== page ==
Lau’s case is similar to the Rentboy case in that neither were breaking federal laws with regard to prostitution (Lau was charged in a separate case with money laundering) and there are no allegations that either were abusing sex workers or forcing or inducing anybody into sex work. The Rentboy defendants, Jeffrey Hurant, Micheal Sean Belman, Clint Calero, Edward Lorenz Estanol, Shane Lukas, Diana Milagros Mattos and Marco Soto Decker, were charged under a little used federal law called the Travel Act. The Travel Act allows a violation of a state law to be charged federally as a sort of conspiracy if there is travel involved. Rentboy defendants are accused of “conspiring to use facilities in interstate commerce” to violate New York State’s laws against promoting prostitution. Lau was simply charged under Alaska’s state law, which until 2012 was also called “promoting prostitution” and then was renamed “sex trafficking.”

In Lau’s case, the federal government seized her home and bank accounts. In the Rentboy case, they seized over $1.4 million.

In charging documents, the male escorts are portrayed as having agency. “An escort manages their advertisement by logging in…” the complaint explains.  It then goes into detail describing the advertisements and reviews of some of the male escorts.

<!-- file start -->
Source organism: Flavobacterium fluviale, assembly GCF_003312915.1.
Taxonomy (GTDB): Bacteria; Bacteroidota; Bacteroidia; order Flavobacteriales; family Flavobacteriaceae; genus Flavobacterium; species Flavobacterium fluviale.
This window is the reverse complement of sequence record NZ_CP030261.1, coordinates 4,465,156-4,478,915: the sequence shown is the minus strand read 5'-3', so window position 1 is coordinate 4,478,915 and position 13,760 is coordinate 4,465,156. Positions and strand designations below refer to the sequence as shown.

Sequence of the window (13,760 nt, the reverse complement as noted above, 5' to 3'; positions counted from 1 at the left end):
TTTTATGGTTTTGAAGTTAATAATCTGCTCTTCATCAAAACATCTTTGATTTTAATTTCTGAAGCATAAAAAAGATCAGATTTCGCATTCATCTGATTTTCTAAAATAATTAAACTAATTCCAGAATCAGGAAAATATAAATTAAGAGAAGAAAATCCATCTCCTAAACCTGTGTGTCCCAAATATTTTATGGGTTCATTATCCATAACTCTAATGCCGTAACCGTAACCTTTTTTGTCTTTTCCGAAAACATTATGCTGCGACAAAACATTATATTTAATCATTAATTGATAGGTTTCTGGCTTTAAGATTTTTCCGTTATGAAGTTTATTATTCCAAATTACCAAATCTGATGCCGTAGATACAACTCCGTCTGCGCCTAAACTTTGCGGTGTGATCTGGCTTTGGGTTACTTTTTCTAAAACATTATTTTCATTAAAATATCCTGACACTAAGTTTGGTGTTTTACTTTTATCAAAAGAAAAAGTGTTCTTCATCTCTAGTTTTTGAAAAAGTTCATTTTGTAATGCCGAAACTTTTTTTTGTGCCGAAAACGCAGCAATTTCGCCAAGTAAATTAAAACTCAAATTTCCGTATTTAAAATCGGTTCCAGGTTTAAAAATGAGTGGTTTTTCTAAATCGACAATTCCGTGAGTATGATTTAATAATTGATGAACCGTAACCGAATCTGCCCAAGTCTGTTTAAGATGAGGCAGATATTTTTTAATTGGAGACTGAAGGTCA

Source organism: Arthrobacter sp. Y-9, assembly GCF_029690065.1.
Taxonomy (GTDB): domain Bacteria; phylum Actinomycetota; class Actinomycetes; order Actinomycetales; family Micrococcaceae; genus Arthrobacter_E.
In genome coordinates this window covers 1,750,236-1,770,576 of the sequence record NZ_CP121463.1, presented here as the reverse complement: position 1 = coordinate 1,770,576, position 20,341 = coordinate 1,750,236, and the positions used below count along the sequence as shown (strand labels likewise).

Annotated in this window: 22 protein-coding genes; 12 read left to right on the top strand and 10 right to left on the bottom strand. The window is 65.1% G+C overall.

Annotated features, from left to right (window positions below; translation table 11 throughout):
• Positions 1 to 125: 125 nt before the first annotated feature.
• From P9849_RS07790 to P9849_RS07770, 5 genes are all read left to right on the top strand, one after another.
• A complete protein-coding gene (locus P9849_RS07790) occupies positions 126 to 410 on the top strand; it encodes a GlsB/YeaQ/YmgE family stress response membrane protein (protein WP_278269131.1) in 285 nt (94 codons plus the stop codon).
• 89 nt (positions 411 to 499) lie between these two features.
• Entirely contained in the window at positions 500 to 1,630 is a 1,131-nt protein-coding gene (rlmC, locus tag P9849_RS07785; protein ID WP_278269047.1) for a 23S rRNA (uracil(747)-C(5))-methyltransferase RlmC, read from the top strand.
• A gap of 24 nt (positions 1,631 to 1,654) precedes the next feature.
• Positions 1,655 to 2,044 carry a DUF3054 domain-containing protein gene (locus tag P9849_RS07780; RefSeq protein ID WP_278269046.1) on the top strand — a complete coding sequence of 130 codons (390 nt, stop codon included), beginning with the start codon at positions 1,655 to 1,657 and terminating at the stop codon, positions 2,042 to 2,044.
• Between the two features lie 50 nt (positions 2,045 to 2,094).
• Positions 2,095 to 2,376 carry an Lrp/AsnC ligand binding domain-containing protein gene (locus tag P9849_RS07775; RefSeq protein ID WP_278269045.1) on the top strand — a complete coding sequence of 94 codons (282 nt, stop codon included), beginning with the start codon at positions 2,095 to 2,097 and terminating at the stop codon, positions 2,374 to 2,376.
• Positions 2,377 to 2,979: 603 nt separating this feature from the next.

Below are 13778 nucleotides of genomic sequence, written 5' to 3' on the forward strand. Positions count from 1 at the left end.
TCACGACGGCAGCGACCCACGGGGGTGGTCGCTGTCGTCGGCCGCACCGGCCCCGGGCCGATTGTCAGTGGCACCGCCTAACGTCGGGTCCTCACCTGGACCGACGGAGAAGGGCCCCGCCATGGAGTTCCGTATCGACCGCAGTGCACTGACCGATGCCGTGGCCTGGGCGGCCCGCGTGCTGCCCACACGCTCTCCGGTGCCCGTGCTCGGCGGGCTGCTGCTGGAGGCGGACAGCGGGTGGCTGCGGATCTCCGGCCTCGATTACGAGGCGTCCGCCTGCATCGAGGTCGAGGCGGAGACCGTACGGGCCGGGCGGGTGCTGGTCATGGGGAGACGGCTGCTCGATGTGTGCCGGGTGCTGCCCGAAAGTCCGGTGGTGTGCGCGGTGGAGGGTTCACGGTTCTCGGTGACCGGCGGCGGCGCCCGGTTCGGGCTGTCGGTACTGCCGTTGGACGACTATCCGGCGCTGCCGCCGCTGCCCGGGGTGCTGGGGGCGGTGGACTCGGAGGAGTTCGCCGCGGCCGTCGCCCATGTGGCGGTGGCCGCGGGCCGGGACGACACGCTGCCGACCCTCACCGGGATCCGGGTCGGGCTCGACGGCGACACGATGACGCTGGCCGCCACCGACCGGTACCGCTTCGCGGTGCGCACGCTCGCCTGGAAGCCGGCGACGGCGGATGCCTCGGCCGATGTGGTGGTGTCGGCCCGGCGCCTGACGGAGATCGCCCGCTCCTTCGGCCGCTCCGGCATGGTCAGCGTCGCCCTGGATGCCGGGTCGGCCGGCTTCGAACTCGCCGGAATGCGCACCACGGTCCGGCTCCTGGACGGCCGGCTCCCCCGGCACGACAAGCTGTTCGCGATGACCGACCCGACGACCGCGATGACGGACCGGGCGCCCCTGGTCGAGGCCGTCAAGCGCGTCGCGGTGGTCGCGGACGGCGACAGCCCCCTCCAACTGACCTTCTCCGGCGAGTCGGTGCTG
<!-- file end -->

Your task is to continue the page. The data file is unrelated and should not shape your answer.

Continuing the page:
In contrast, Lau’s charging documents depict female escorts as girl victims always under the control of a supervillain, saying things such as, “Some traffickers travel with the victims to monitor their activities and collect the money. Other traffickers send their girls on “automatic,” [sic] where the girls travel by themselves…” Despite the degree to which they explain that female sex workers are controlled, undercover officers didn’t find any underage trafficking victims or any indication that force, fraud, or coercion had been used against any of the alleged prostitutes in the case. In fact, in trying to buy sex from four different women in Lau’s massage parlor, officers found that they all charged different amounts for their services. Not only that, but some only did hand jobs, some did blow jobs, and some did more. If they weren’t women, the ways that they chose to balance competitive pricing with personal boundaries might be seen as as business decisions. Instead, they’re framed as chattel while male escorts are framed as men – deviant men, but still men.

Seeing male escorts being persecuted like female escorts has sparked broader outrage. The Transgender Law Center issued a statement condemning the bust and calling for the decriminalization of consensual adult prostitution. The Harm Reduction Coalition wrote a statement “condemning this assault on sex worker autonomy” and calling for “harm reduction over criminalization.”  

The Department of Justice’s decision to treat men in the way that they have been treating women may, finally, cause the backlash necessary to decriminalize prostitution in the United States.